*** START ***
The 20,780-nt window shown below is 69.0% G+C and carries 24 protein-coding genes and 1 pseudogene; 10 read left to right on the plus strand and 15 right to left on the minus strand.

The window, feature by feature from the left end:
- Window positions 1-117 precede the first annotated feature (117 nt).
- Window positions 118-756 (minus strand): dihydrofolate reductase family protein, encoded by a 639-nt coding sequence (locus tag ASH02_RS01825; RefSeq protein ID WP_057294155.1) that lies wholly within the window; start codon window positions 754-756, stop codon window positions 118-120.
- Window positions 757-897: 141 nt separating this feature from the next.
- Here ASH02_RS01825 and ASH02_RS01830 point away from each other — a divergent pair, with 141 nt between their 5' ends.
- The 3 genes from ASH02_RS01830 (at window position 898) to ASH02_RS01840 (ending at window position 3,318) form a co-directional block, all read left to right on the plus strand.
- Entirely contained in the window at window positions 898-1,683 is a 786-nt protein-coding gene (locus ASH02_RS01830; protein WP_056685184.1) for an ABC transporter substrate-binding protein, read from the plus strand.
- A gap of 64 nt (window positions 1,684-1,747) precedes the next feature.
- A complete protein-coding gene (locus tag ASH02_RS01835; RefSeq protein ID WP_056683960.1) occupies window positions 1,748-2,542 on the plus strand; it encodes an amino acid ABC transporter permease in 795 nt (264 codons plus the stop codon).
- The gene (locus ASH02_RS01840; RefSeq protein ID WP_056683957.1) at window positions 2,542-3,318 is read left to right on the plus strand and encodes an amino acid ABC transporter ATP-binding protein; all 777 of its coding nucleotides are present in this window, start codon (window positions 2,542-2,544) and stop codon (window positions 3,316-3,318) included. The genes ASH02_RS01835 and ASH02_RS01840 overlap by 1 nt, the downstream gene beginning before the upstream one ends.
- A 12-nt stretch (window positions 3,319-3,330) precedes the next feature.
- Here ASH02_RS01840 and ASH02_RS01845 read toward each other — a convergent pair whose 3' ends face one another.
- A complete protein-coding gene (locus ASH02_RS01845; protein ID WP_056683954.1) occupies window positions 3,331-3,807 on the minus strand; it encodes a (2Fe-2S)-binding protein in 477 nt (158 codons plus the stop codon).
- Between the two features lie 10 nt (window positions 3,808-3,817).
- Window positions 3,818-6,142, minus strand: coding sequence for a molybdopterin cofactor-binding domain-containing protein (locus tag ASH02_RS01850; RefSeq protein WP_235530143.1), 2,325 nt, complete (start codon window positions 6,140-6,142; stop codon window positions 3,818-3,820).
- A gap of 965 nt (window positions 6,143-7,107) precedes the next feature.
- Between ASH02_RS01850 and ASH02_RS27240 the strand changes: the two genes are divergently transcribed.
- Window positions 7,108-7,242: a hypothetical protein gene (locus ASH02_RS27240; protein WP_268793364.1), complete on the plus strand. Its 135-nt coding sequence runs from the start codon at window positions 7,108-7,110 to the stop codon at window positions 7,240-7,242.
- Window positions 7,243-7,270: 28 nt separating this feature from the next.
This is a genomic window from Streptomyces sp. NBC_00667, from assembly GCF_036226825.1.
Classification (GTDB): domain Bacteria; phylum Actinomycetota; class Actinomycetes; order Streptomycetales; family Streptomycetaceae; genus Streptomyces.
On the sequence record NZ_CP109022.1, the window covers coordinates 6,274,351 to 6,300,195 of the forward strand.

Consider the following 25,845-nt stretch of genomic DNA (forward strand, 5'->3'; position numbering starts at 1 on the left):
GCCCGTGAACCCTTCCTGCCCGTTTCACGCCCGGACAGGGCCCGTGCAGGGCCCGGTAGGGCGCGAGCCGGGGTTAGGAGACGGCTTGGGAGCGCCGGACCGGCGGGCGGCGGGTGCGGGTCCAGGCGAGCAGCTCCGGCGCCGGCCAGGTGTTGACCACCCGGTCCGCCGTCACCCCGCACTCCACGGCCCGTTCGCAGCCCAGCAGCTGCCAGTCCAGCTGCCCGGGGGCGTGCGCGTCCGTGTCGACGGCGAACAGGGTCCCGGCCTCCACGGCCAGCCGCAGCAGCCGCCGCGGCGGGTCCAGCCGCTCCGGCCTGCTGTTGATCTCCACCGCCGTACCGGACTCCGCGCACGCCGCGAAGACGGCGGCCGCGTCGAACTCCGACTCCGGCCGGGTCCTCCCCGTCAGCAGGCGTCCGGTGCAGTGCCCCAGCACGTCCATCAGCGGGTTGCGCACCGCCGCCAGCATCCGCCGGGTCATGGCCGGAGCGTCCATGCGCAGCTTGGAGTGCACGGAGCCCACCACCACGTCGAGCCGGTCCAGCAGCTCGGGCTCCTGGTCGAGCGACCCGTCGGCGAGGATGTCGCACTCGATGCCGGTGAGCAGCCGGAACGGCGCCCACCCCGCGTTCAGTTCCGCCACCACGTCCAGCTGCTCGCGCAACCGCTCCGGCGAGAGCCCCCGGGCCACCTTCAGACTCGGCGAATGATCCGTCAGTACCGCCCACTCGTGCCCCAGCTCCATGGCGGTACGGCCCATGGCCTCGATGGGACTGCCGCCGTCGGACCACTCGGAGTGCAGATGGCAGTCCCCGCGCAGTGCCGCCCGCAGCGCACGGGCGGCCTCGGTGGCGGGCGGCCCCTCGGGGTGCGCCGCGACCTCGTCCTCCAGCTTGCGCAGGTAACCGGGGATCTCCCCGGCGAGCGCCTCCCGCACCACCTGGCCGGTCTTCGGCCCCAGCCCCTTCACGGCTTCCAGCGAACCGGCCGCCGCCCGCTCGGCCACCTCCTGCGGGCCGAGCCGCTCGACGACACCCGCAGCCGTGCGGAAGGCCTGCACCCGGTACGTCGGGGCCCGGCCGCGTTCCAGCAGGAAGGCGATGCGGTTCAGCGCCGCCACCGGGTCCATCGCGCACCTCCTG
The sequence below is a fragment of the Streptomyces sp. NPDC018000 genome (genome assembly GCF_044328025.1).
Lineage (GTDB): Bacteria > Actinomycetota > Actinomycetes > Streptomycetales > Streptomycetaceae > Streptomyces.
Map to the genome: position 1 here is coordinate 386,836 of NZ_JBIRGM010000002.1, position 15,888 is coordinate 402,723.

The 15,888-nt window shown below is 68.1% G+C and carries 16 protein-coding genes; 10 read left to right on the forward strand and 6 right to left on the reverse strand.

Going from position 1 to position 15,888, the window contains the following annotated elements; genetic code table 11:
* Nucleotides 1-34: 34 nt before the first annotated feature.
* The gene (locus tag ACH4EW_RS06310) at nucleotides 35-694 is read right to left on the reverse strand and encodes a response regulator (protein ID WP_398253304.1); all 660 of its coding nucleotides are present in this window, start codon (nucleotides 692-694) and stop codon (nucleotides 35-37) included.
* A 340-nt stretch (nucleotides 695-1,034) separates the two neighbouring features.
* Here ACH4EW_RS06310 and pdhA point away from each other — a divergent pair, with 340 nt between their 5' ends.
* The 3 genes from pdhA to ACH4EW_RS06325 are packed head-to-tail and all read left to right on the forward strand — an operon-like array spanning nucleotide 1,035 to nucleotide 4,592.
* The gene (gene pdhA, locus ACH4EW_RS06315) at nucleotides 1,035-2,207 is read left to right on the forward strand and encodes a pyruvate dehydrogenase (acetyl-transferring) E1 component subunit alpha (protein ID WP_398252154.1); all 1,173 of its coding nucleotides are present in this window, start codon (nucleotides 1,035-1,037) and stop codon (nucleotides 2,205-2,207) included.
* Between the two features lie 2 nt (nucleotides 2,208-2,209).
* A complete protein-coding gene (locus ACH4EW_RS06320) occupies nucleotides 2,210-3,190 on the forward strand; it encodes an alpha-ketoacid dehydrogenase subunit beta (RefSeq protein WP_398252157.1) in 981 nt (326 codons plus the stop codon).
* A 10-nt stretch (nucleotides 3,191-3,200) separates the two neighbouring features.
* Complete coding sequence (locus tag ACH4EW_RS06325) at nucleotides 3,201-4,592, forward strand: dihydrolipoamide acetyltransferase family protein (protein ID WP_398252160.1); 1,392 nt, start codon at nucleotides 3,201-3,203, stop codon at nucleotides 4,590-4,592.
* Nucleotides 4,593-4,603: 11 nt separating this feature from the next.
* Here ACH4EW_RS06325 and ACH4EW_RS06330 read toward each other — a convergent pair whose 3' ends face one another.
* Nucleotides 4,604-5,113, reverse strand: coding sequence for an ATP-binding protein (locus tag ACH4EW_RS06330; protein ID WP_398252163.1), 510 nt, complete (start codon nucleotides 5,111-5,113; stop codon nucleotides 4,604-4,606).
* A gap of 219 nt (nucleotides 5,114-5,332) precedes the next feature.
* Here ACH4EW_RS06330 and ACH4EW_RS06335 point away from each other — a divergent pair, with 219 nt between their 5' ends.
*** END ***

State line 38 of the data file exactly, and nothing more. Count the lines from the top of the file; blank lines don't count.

* A complete protein-coding gene (locus ACH4EW_RS06320) occupies nucleotides 2,210-3,190 on the forward strand; it encodes an alpha-ketoacid dehydrogenase subunit beta (RefSeq protein WP_398252157.1) in 981 nt (326 codons plus the stop codon).